One of the military's feared tank killers, the A-10 Thunderbolt, will soon start its new career as a storm chaser.
The retired plane is getting a $13 million scientific makeover so that it can fly though some of nature's biggest storms and withstand hail and lightning strikes, reported Science magazine (Subscription required). Also known as the Warthog, the Thunderbolt is not the prettiest plane, but it will gather data that will be beautiful in the eyes of storm-chasing scientists.
The Thunderbolt will replace a T-28 military trainer that retired in 2005 after 35 years chasing storms. That plane was limited by the number of instruments it could carry, and the retro-fitted Thunderbolt will carry more instruments. It will also fly higher and linger in storms longer. The plane's 30-millimeter cannon will be dismounted and replaced with scientific instruments. "Hard points" under the wings will carry sensors and instruments instead of bombs and missiles.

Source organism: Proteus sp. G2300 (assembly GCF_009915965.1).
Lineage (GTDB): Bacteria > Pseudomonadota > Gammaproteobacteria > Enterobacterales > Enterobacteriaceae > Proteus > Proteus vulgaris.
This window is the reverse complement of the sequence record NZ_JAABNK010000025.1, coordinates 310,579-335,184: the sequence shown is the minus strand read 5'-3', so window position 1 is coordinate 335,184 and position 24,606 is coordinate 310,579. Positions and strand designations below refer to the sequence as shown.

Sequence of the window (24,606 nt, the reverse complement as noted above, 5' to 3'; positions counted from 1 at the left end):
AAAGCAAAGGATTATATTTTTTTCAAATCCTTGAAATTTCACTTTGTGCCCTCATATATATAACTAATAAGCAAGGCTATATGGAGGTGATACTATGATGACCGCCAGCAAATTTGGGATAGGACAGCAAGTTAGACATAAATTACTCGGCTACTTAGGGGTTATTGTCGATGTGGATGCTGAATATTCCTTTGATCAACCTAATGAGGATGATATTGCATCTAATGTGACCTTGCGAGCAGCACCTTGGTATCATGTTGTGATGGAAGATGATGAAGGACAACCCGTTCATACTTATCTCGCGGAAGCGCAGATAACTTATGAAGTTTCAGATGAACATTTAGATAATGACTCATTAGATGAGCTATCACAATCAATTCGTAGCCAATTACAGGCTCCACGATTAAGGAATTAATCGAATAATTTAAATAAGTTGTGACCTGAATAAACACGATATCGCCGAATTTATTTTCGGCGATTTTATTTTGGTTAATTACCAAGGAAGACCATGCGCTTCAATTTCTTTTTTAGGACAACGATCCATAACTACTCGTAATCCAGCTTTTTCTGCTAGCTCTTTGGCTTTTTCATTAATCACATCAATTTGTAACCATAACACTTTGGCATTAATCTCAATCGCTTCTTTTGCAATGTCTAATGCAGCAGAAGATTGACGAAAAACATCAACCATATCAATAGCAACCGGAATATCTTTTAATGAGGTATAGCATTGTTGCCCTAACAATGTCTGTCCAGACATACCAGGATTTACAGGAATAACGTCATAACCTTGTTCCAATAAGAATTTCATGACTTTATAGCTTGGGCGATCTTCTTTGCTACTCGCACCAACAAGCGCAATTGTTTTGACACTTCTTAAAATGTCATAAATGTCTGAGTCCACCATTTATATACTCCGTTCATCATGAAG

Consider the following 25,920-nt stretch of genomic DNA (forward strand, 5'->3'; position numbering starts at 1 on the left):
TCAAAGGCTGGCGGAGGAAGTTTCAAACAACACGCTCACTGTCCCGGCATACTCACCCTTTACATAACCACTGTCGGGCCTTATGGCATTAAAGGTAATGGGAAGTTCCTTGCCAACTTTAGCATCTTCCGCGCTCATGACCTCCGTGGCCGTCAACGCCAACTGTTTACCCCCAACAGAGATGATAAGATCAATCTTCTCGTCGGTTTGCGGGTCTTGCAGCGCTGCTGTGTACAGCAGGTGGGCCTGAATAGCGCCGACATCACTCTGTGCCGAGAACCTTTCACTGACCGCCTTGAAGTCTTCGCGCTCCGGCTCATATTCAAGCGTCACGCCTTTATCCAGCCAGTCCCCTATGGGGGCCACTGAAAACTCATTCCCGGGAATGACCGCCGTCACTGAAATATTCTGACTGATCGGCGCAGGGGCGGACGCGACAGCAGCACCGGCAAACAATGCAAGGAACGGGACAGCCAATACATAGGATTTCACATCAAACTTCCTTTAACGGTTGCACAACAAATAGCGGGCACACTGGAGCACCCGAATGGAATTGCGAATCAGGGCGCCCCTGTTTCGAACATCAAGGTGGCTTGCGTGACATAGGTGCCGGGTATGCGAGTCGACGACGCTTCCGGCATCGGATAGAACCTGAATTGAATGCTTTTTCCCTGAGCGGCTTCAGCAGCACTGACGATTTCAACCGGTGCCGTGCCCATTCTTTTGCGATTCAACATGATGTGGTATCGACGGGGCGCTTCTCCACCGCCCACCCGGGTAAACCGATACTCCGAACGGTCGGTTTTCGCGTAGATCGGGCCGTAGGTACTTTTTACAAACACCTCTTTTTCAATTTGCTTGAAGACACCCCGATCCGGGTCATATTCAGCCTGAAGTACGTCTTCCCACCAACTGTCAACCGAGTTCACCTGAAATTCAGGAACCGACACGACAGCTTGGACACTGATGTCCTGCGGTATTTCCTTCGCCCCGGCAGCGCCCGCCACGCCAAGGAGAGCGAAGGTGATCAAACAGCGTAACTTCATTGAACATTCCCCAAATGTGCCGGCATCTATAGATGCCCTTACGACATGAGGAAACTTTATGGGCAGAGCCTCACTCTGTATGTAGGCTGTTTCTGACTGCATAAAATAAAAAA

The U.S. Navy's Naval Postgraduate School in Monterey, Calif., will acquire and operate the Thunderbolt. Former A-10 pilots will command the planes into the heart of the storms.
Severe weather scientists have other ways to see inside a storm from afar — weather balloons and storm skirting aircraft — but the best data is found in the heart of the bad weather.
"You really have to go right into the storm to get the most useful data," meteorologist Terry Schuur told Science. Schuur works at the National Oceanic and Atmospheric Administration's (NOAA) National Severe Storms Laboratory in Norman, Oklahoma.
The National Science Foundation, which is funding the conversion, expects to have the planes back in the sky by 2013.
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